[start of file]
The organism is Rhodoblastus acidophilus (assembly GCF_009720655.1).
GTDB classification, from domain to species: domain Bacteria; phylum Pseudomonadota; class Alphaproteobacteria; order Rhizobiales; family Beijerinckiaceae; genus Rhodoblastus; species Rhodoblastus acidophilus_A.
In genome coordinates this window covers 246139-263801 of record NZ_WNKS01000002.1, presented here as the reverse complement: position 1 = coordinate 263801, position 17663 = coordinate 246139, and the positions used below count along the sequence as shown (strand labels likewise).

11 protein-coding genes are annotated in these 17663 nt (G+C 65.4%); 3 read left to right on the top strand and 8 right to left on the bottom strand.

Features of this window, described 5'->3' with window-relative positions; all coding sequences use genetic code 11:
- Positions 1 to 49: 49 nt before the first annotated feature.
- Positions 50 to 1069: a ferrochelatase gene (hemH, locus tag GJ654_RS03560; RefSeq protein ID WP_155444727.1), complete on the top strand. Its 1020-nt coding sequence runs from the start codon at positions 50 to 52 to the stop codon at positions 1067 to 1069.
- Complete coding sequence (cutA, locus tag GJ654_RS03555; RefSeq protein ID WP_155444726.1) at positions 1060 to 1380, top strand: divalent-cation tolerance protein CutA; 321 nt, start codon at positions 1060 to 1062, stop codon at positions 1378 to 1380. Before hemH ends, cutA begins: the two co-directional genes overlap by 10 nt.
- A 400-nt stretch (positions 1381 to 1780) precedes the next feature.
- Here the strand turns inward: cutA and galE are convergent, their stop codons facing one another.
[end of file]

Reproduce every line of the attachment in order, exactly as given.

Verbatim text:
The organism is Rhodoblastus acidophilus (assembly GCF_009720655.1).
GTDB classification, from domain to species: domain Bacteria; phylum Pseudomonadota; class Alphaproteobacteria; order Rhizobiales; family Beijerinckiaceae; genus Rhodoblastus; species Rhodoblastus acidophilus_A.
In genome coordinates this window covers 246139-263801 of record NZ_WNKS01000002.1, presented here as the reverse complement: position 1 = coordinate 263801, position 17663 = coordinate 246139, and the positions used below count along the sequence as shown (strand labels likewise).

11 protein-coding genes are annotated in these 17663 nt (G+C 65.4%); 3 read left to right on the top strand and 8 right to left on the bottom strand.

Features of this window, described 5'->3' with window-relative positions; all coding sequences use genetic code 11:
- Positions 1 to 49: 49 nt before the first annotated feature.
- Positions 50 to 1069: a ferrochelatase gene (hemH, locus tag GJ654_RS03560; RefSeq protein ID WP_155444727.1), complete on the top strand. Its 1020-nt coding sequence runs from the start codon at positions 50 to 52 to the stop codon at positions 1067 to 1069.
- Complete coding sequence (cutA, locus tag GJ654_RS03555; RefSeq protein ID WP_155444726.1) at positions 1060 to 1380, top strand: divalent-cation tolerance protein CutA; 321 nt, start codon at positions 1060 to 1062, stop codon at positions 1378 to 1380. Before hemH ends, cutA begins: the two co-directional genes overlap by 10 nt.
- A 400-nt stretch (positions 1381 to 1780) precedes the next feature.
- Here the strand turns inward: cutA and galE are convergent, their stop codons facing one another.